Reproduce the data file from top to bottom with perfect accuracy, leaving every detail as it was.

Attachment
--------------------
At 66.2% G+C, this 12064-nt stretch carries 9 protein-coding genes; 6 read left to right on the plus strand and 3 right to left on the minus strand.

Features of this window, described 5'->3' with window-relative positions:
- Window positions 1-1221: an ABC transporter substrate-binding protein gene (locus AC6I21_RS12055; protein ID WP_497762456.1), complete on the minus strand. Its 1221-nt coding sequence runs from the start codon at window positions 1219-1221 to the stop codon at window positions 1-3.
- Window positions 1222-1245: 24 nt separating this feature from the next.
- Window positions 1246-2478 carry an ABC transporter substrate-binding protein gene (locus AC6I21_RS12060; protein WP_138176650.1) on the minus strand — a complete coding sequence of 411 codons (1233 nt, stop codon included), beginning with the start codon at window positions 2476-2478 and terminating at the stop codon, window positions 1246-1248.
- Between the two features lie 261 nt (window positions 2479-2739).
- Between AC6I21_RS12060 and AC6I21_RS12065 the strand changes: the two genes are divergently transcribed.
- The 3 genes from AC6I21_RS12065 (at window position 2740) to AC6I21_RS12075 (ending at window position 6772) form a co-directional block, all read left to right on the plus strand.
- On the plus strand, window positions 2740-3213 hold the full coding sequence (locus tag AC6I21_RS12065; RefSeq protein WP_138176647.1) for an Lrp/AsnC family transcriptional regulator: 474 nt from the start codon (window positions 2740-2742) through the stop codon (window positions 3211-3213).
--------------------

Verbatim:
At 66.2% G+C, this 12064-nt stretch carries 9 protein-coding genes; 6 read left to right on the plus strand and 3 right to left on the minus strand.

Features of this window, described 5'->3' with window-relative positions:
- Window positions 1-1221: an ABC transporter substrate-binding protein gene (locus AC6I21_RS12055; protein ID WP_497762456.1), complete on the minus strand. Its 1221-nt coding sequence runs from the start codon at window positions 1219-1221 to the stop codon at window positions 1-3.
- Window positions 1222-1245: 24 nt separating this feature from the next.
- Window positions 1246-2478 carry an ABC transporter substrate-binding protein gene (locus AC6I21_RS12060; protein WP_138176650.1) on the minus strand — a complete coding sequence of 411 codons (1233 nt, stop codon included), beginning with the start codon at window positions 2476-2478 and terminating at the stop codon, window positions 1246-1248.
- Between the two features lie 261 nt (window positions 2479-2739).
- Between AC6I21_RS12060 and AC6I21_RS12065 the strand changes: the two genes are divergently transcribed.
- The 3 genes from AC6I21_RS12065 (at window position 2740) to AC6I21_RS12075 (ending at window position 6772) form a co-directional block, all read left to right on the plus strand.
- On the plus strand, window positions 2740-3213 hold the full coding sequence (locus tag AC6I21_RS12065; RefSeq protein WP_138176647.1) for an Lrp/AsnC family transcriptional regulator: 474 nt from the start codon (window positions 2740-2742) through the stop codon (window positions 3211-3213).